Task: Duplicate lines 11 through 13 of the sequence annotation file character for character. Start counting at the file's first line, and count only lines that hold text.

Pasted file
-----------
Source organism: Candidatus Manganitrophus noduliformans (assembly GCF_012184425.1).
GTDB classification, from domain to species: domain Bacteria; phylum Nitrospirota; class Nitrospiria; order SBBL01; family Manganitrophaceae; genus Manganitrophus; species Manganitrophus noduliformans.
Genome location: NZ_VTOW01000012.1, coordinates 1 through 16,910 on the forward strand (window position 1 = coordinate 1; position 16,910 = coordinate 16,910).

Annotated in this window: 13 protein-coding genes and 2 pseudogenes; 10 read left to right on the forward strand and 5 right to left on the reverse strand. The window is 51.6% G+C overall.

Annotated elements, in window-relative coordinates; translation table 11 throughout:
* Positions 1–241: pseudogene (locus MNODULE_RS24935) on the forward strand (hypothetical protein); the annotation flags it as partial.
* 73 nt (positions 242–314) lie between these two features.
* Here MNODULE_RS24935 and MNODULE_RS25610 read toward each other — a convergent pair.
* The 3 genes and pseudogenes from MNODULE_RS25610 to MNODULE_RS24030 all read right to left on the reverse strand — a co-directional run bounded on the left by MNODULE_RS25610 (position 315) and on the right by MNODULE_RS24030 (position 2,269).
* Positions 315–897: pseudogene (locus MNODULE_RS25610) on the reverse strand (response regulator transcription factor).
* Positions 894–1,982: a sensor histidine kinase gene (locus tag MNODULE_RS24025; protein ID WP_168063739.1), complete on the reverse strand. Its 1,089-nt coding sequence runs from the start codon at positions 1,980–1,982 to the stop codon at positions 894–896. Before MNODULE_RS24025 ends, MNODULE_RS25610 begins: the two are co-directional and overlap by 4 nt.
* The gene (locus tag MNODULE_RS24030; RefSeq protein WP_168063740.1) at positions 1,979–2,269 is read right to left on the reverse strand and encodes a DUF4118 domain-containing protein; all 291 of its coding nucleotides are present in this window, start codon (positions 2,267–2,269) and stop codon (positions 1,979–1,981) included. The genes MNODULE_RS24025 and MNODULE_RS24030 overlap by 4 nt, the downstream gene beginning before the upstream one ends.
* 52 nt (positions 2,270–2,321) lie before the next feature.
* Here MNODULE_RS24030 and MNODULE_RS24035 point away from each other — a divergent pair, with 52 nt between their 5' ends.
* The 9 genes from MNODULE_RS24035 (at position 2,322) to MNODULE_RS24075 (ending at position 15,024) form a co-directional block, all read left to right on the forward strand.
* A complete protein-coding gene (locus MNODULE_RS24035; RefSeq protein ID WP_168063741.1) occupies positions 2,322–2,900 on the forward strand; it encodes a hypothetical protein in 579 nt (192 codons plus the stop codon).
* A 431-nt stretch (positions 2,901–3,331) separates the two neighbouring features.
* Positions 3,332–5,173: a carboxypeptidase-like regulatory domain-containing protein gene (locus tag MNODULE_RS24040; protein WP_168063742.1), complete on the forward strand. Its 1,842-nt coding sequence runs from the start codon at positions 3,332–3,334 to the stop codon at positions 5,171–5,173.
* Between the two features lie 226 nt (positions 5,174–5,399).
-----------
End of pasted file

* Positions 894–1,982: a sensor histidine kinase gene (locus tag MNODULE_RS24025; protein ID WP_168063739.1), complete on the reverse strand. Its 1,089-nt coding sequence runs from the start codon at positions 1,980–1,982 to the stop codon at positions 894–896. Before MNODULE_RS24025 ends, MNODULE_RS25610 begins: the two are co-directional and overlap by 4 nt.
* The gene (locus tag MNODULE_RS24030; RefSeq protein WP_168063740.1) at positions 1,979–2,269 is read right to left on the reverse strand and encodes a DUF4118 domain-containing protein; all 291 of its coding nucleotides are present in this window, start codon (positions 2,267–2,269) and stop codon (positions 1,979–1,981) included. The genes MNODULE_RS24025 and MNODULE_RS24030 overlap by 4 nt, the downstream gene beginning before the upstream one ends.
* 52 nt (positions 2,270–2,321) lie before the next feature.